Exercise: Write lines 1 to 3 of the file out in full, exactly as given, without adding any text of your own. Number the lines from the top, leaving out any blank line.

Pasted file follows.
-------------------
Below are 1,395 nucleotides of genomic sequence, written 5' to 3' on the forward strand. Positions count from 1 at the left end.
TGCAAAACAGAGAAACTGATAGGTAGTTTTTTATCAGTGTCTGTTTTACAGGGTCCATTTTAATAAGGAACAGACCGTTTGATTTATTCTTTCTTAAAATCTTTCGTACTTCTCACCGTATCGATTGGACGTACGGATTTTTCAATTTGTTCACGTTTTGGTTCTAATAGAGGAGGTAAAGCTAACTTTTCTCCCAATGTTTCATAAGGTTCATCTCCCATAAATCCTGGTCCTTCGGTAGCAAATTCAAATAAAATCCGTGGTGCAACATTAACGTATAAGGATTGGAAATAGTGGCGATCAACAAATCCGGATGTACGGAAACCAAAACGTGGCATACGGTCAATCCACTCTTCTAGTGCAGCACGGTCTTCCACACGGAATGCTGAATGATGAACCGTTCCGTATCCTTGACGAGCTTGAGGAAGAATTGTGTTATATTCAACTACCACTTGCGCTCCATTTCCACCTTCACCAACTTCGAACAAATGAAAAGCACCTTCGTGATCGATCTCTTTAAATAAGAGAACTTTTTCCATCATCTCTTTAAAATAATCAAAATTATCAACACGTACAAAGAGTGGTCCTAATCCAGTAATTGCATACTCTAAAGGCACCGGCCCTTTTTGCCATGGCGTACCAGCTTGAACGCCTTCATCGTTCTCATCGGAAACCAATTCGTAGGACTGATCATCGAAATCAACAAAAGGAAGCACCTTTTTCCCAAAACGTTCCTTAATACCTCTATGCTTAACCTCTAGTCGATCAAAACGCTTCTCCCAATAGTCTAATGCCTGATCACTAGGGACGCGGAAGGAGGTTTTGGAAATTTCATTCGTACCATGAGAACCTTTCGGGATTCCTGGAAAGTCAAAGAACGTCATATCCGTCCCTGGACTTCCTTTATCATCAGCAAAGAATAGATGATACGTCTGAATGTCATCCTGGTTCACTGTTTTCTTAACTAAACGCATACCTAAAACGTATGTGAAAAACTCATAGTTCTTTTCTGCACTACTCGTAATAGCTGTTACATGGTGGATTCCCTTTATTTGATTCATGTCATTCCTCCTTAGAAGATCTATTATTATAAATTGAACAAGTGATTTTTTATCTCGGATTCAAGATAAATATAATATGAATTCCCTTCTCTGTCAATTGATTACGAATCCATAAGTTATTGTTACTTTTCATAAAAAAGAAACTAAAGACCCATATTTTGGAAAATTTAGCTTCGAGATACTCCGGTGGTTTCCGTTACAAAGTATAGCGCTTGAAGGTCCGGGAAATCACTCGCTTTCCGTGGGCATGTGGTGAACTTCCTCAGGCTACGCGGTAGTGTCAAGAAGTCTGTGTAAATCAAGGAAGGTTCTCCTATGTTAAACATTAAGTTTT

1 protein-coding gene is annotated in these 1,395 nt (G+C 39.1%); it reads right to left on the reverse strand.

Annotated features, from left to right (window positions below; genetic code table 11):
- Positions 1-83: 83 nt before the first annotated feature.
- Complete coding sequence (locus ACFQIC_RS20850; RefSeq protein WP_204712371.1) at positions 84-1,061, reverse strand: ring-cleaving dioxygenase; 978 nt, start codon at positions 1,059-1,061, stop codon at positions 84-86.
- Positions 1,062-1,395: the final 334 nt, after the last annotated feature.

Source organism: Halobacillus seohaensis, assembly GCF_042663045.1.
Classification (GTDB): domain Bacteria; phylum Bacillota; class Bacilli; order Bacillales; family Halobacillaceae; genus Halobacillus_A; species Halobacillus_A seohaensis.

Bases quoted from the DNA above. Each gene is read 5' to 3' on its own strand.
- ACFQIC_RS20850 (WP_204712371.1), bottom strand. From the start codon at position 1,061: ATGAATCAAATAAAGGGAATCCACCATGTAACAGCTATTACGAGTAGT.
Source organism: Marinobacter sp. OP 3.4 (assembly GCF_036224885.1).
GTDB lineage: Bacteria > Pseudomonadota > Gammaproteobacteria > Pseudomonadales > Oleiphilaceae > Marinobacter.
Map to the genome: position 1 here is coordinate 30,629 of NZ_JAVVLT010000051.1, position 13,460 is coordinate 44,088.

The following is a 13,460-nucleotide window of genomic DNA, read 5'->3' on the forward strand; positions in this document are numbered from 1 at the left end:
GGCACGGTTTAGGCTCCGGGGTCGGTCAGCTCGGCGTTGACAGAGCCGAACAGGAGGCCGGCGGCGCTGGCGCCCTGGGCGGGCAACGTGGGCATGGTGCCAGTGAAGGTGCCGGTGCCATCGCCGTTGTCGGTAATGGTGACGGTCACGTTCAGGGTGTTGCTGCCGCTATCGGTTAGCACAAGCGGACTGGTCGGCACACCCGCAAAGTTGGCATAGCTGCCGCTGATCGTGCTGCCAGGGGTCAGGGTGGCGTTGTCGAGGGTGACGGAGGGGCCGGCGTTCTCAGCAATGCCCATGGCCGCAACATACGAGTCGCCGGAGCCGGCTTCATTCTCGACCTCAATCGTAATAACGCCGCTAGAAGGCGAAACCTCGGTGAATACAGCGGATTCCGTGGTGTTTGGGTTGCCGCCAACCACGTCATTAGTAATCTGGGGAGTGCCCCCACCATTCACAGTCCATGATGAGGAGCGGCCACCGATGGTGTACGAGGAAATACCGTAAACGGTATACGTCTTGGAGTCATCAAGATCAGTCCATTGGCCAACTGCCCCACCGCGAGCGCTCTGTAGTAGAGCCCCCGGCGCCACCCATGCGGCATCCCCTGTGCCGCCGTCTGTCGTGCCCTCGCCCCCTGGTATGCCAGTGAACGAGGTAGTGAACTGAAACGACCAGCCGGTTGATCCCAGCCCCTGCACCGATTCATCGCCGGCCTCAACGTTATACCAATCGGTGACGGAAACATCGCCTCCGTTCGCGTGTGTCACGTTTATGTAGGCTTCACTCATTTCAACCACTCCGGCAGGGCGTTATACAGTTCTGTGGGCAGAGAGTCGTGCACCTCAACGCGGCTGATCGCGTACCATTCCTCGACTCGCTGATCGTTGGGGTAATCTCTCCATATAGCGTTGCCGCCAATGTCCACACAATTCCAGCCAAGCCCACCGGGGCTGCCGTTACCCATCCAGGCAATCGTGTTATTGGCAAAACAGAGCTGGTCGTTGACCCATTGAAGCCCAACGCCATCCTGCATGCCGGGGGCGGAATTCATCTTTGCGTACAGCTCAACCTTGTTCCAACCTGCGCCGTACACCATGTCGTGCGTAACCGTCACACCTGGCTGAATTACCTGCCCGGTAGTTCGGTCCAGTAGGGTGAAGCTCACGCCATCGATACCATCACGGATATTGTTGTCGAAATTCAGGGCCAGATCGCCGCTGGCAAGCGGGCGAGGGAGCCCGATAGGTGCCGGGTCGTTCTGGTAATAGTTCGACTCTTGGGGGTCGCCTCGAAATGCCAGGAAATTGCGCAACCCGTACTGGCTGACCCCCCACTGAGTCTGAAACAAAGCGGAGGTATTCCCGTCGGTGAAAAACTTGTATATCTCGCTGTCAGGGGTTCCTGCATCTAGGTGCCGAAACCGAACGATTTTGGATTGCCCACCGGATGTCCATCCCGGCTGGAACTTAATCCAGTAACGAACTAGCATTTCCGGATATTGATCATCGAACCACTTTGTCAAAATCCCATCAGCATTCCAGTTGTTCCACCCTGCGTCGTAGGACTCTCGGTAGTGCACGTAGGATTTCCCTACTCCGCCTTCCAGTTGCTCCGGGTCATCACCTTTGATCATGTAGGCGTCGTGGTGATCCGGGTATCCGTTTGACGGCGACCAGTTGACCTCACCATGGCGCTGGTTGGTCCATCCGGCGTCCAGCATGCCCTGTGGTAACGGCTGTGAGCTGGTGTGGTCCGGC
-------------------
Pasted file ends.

Below are 1,395 nucleotides of genomic sequence, written 5' to 3' on the forward strand. Positions count from 1 at the left end.
TGCAAAACAGAGAAACTGATAGGTAGTTTTTTATCAGTGTCTGTTTTACAGGGTCCATTTTAATAAGGAACAGACCGTTTGATTTATTCTTTCTTAAAATCTTTCGTACTTCTCACCGTATCGATTGGACGTACGGATTTTTCAATTTGTTCACGTTTTGGTTCTAATAGAGGAGGTAAAGCTAACTTTTCTCCCAATGTTTCATAAGGTTCATCTCCCATAAATCCTGGTCCTTCGGTAGCAAATTCAAATAAAATCCGTGGTGCAACATTAACGTATAAGGATTGGAAATAGTGGCGATCAACAAATCCGGATGTACGGAAACCAAAACGTGGCATACGGTCAATCCACTCTTCTAGTGCAGCACGGTCTTCCACACGGAATGCTGAATGATGAACCGTTCCGTATCCTTGACGAGCTTGAGGAAGAATTGTGTTATATTCAACTACCACTTGCGCTCCATTTCCACCTTCACCAACTTCGAACAAATGAAAAGCACCTTCGTGATCGATCTCTTTAAATAAGAGAACTTTTTCCATCATCTCTTTAAAATAATCAAAATTATCAACACGTACAAAGAGTGGTCCTAATCCAGTAATTGCATACTCTAAAGGCACCGGCCCTTTTTGCCATGGCGTACCAGCTTGAACGCCTTCATCGTTCTCATCGGAAACCAATTCGTAGGACTGATCATCGAAATCAACAAAAGGAAGCACCTTTTTCCCAAAACGTTCCTTAATACCTCTATGCTTAACCTCTAGTCGATCAAAACGCTTCTCCCAATAGTCTAATGCCTGATCACTAGGGACGCGGAAGGAGGTTTTGGAAATTTCATTCGTACCATGAGAACCTTTCGGGATTCCTGGAAAGTCAAAGAACGTCATATCCGTCCCTGGACTTCCTTTATCATCAGCAAAGAATAGATGATACGTCTGAATGTCATCCTGGTTCACTGTTTTCTTAACTAAACGCATACCTAAAACGTATGTGAAAAACTCATAGTTCTTTTCTGCACTACTCGTAATAGCTGTTACATGGTGGATTCCCTTTATTTGATTCATGTCATTCCTCCTTAGAAGATCTATTATTATAAATTGAACAAGTGATTTTTTATCTCGGATTCAAGATAAATATAATATGAATTCCCTTCTCTGTCAATTGATTACGAATCCATAAGTTATTGTTACTTTTCATAAAAAAGAAACTAAAGACCCATATTTTGGAAAATTTAGCTTCGAGATACTCCGGTGGTTTCCGTTACAAAGTATAGCGCTTGAAGGTCCGGGAAATCACTCGCTTTCCGTGGGCATGTGGTGAACTTCCTCAGGCTACGCGGTAGTGTCAAGAAGTCTGTGTAAATCAAGGAAGGTTCTCCTATGTTAAACATTAAGTTTT

1 protein-coding gene is annotated in these 1,395 nt (G+C 39.1%); it reads right to left on the reverse strand.